OT: Well, no not necessarily. I feel like we can see the world through documentaries, every aspect of it. And somebody like Mark, who was a first time filmmaker, made such a stellar debut film, about such an important subject matter, about something nobody knows… we didn’t know about urban farming before watching that film. I felt like it deserved its own episode.
We’re sort of curators; we’re almost like festival programmers, except we’re a show online. It’s important for me to get people like Les Blank, Werner Herzog, Frederick Wiseman, some of these legends, in the can, make sure that they’re archived, in a really in-depth, really good conversation. I think that’s going to be important for all of us in years to come. I think we’re doing a service in that way, and it’s really great to have people like Dan [Lindsay] and T.J. [Martin], a week after they’ve won the Oscar, coming out of nowhere with ‘Undefeated,’ having no idea that they’d ever even be at the Oscars, much less win. And then they’ve made this really poignant portrait of this football team.
Again, no matter whether you’re Les Blank, or Dan and T.J. or Mark, you’re making documentaries because there’s something in the real world that you’re ready to dedicate years of your life…You’ve got to have a lot of passion. It’s almost like joining a tribe. There’s a common thread…in the tenacity and spirit in documentary filmmakers. We make good subjects…because we actually become these stories.
FSM: Plus, it gives you a different setting to talk about it as well. As opposed to a discussion that could go off the tracks, it’s nice that you can sit down for an hour or whatever it is, and just discuss film and filmmaking and how important a documentary might be.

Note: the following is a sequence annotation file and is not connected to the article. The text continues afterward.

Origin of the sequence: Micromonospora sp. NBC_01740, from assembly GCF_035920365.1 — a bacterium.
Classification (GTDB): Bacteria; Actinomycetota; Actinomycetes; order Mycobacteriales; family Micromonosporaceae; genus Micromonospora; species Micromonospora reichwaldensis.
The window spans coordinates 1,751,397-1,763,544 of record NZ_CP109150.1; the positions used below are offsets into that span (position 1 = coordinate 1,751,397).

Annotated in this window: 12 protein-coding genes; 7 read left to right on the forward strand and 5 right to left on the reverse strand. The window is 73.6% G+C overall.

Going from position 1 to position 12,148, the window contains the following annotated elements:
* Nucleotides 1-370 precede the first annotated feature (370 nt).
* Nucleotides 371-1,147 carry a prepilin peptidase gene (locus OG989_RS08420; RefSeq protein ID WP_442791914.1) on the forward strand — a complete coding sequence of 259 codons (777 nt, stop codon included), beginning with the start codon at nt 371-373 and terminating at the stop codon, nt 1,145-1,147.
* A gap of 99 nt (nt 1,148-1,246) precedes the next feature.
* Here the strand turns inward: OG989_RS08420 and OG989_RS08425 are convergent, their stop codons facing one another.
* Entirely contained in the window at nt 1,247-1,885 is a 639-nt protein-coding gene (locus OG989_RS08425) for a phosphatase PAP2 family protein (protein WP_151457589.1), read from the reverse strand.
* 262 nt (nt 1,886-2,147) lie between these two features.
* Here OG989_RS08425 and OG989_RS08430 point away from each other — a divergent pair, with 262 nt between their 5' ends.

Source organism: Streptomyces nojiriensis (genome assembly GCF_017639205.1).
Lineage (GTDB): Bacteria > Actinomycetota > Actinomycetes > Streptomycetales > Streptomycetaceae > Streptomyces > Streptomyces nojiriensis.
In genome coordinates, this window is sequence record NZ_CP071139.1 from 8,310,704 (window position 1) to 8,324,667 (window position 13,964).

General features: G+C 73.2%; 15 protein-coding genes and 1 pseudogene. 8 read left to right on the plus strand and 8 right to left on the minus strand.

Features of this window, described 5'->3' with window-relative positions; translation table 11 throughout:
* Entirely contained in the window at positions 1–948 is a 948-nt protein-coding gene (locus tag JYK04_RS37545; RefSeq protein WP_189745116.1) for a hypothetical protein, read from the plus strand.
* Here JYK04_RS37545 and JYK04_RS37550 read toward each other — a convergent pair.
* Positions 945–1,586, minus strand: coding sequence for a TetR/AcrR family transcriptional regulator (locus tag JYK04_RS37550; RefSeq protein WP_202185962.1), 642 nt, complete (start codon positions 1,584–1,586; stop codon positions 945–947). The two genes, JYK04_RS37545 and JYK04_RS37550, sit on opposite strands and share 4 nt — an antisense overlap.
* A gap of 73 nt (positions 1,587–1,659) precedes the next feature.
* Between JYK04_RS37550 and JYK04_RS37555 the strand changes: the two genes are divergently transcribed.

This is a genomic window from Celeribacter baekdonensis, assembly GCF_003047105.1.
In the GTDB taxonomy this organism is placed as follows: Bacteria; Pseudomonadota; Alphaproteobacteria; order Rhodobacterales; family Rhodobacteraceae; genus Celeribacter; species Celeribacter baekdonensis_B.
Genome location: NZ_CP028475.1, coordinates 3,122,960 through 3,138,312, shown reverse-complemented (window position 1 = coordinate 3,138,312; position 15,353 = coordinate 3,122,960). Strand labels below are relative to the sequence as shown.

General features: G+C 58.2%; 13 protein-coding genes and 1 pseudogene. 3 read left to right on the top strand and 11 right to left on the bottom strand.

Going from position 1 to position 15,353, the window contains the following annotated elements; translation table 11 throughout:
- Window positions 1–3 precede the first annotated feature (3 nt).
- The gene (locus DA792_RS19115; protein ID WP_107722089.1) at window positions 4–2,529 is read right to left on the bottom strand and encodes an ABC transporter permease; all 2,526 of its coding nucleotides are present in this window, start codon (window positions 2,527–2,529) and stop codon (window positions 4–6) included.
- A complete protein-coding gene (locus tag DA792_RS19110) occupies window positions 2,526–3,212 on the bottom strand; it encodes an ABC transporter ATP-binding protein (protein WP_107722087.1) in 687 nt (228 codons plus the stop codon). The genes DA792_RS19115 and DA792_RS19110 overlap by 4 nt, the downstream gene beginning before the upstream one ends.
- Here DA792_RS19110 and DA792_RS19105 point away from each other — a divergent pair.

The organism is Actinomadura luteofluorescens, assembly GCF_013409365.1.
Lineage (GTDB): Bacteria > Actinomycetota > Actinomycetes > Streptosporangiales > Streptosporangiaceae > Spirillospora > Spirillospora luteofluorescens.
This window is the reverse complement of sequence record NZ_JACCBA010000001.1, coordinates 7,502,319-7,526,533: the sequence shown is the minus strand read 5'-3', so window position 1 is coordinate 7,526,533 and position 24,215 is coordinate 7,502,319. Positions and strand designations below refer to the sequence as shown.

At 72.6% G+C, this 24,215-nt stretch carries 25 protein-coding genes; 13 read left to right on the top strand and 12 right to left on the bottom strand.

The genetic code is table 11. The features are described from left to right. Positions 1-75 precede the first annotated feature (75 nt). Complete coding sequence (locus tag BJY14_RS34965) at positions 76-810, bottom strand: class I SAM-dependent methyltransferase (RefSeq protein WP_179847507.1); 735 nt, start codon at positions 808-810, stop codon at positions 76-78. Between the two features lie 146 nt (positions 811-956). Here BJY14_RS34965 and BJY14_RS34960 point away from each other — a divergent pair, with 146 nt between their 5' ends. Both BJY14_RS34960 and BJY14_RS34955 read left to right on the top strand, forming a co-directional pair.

OT: Yeah. And Vlad brings the other perspective, which is the business side and the legal side, and also chimes in with some really good questions. He comes in with another perspective which I think is really important. And we’re good friends now for 20 years—his older sister is my best friend from college—we’re like family, and you can see that in the dynamic of the show too. I think everybody feels really comfortable and most people leave there saying that it’s one of the most fun and enjoyable interviews they’ve ever had in their lives.
The other thing that’s special about our show is we don’t just promote films that are coming out like your average show. I’ve been on the other side most of the time, and I show up to these shows and the host has been charged with asking questions in the next 10 minutes, because my movie is going to hit theaters or whatever. And they don’t know jack—they don’t know anything about my film necessarily, other than what they read in the press notes.
Some of those we do, some films we help to promote, we’ve brought people on the week their film is coming out. We’ll end the show with like five minutes of, ‘here’s a filmmaker and their film is in theaters Thursday,’ but mostly our show is really about stories and what is going on with that filmmaker.
FSM: Any final thoughts about ‘BYOD?’
OT: No, we’re just trucking along with ‘BYOD,’ we’re just getting ready to shoot the opening for our Tribeca special. We have a lot of exciting guests coming up. One special episode that we’ll be having will be covering Fair Use, which is extremely important for anybody making films today, and is a very controversial area of discussion because Fair Use is really important. We can’t tell stories without it.
So Michael Donaldson, the lawyer who actually broke Fair Use is going to be on the show and we’ll go through examples of how it was used effectively or not. So we’ll get into some of that, too. Not just filmmakers, but people that surround us that are important to us, who allow us to do what we do.
To watch episodes of ‘BYOD,’ click the link below: